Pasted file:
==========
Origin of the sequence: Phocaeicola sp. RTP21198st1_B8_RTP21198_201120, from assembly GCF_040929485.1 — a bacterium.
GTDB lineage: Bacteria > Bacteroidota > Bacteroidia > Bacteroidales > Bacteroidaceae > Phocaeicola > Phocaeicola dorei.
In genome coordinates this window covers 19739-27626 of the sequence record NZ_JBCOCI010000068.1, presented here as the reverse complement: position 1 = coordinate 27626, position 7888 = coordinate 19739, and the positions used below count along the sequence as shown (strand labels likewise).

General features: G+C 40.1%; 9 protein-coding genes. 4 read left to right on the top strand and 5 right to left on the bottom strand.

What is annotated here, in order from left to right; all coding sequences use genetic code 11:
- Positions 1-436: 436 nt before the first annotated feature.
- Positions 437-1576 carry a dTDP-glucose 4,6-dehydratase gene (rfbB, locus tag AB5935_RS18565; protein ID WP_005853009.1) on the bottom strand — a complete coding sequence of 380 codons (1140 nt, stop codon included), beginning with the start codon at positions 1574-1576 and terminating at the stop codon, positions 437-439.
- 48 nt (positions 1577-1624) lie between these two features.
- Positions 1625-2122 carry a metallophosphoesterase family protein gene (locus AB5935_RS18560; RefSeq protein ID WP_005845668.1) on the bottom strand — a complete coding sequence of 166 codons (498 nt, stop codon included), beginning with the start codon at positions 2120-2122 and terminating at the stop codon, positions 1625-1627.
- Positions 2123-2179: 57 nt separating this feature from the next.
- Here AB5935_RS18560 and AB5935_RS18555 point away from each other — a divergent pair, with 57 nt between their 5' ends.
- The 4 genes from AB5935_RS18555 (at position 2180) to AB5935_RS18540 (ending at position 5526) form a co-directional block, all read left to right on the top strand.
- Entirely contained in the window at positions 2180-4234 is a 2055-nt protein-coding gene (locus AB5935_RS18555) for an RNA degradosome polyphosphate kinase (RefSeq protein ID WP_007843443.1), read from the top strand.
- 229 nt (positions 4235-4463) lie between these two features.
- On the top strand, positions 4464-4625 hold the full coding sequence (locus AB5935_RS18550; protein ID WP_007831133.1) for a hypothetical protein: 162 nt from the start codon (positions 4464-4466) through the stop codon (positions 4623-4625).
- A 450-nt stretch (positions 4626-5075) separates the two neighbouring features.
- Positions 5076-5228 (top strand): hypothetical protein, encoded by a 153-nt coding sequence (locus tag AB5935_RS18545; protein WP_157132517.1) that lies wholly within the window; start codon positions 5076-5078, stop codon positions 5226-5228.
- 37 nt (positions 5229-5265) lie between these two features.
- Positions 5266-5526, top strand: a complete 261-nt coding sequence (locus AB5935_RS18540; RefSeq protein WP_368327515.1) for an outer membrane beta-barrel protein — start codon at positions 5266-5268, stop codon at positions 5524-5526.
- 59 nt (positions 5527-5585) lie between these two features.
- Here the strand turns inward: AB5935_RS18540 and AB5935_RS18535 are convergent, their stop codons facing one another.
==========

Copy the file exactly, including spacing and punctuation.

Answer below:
Origin of the sequence: Phocaeicola sp. RTP21198st1_B8_RTP21198_201120, from assembly GCF_040929485.1 — a bacterium.
GTDB lineage: Bacteria > Bacteroidota > Bacteroidia > Bacteroidales > Bacteroidaceae > Phocaeicola > Phocaeicola dorei.
In genome coordinates this window covers 19739-27626 of the sequence record NZ_JBCOCI010000068.1, presented here as the reverse complement: position 1 = coordinate 27626, position 7888 = coordinate 19739, and the positions used below count along the sequence as shown (strand labels likewise).

General features: G+C 40.1%; 9 protein-coding genes. 4 read left to right on the top strand and 5 right to left on the bottom strand.

What is annotated here, in order from left to right; all coding sequences use genetic code 11:
- Positions 1-436: 436 nt before the first annotated feature.
- Positions 437-1576 carry a dTDP-glucose 4,6-dehydratase gene (rfbB, locus tag AB5935_RS18565; protein ID WP_005853009.1) on the bottom strand — a complete coding sequence of 380 codons (1140 nt, stop codon included), beginning with the start codon at positions 1574-1576 and terminating at the stop codon, positions 437-439.
- 48 nt (positions 1577-1624) lie between these two features.
- Positions 1625-2122 carry a metallophosphoesterase family protein gene (locus AB5935_RS18560; RefSeq protein ID WP_005845668.1) on the bottom strand — a complete coding sequence of 166 codons (498 nt, stop codon included), beginning with the start codon at positions 2120-2122 and terminating at the stop codon, positions 1625-1627.
- Positions 2123-2179: 57 nt separating this feature from the next.
- Here AB5935_RS18560 and AB5935_RS18555 point away from each other — a divergent pair, with 57 nt between their 5' ends.
- The 4 genes from AB5935_RS18555 (at position 2180) to AB5935_RS18540 (ending at position 5526) form a co-directional block, all read left to right on the top strand.
- Entirely contained in the window at positions 2180-4234 is a 2055-nt protein-coding gene (locus AB5935_RS18555) for an RNA degradosome polyphosphate kinase (RefSeq protein ID WP_007843443.1), read from the top strand.
- 229 nt (positions 4235-4463) lie between these two features.
- On the top strand, positions 4464-4625 hold the full coding sequence (locus AB5935_RS18550; protein ID WP_007831133.1) for a hypothetical protein: 162 nt from the start codon (positions 4464-4466) through the stop codon (positions 4623-4625).
- A 450-nt stretch (positions 4626-5075) separates the two neighbouring features.
- Positions 5076-5228 (top strand): hypothetical protein, encoded by a 153-nt coding sequence (locus tag AB5935_RS18545; protein WP_157132517.1) that lies wholly within the window; start codon positions 5076-5078, stop codon positions 5226-5228.
- 37 nt (positions 5229-5265) lie between these two features.
- Positions 5266-5526, top strand: a complete 261-nt coding sequence (locus AB5935_RS18540; RefSeq protein WP_368327515.1) for an outer membrane beta-barrel protein — start codon at positions 5266-5268, stop codon at positions 5524-5526.
- 59 nt (positions 5527-5585) lie between these two features.
- Here the strand turns inward: AB5935_RS18540 and AB5935_RS18535 are convergent, their stop codons facing one another.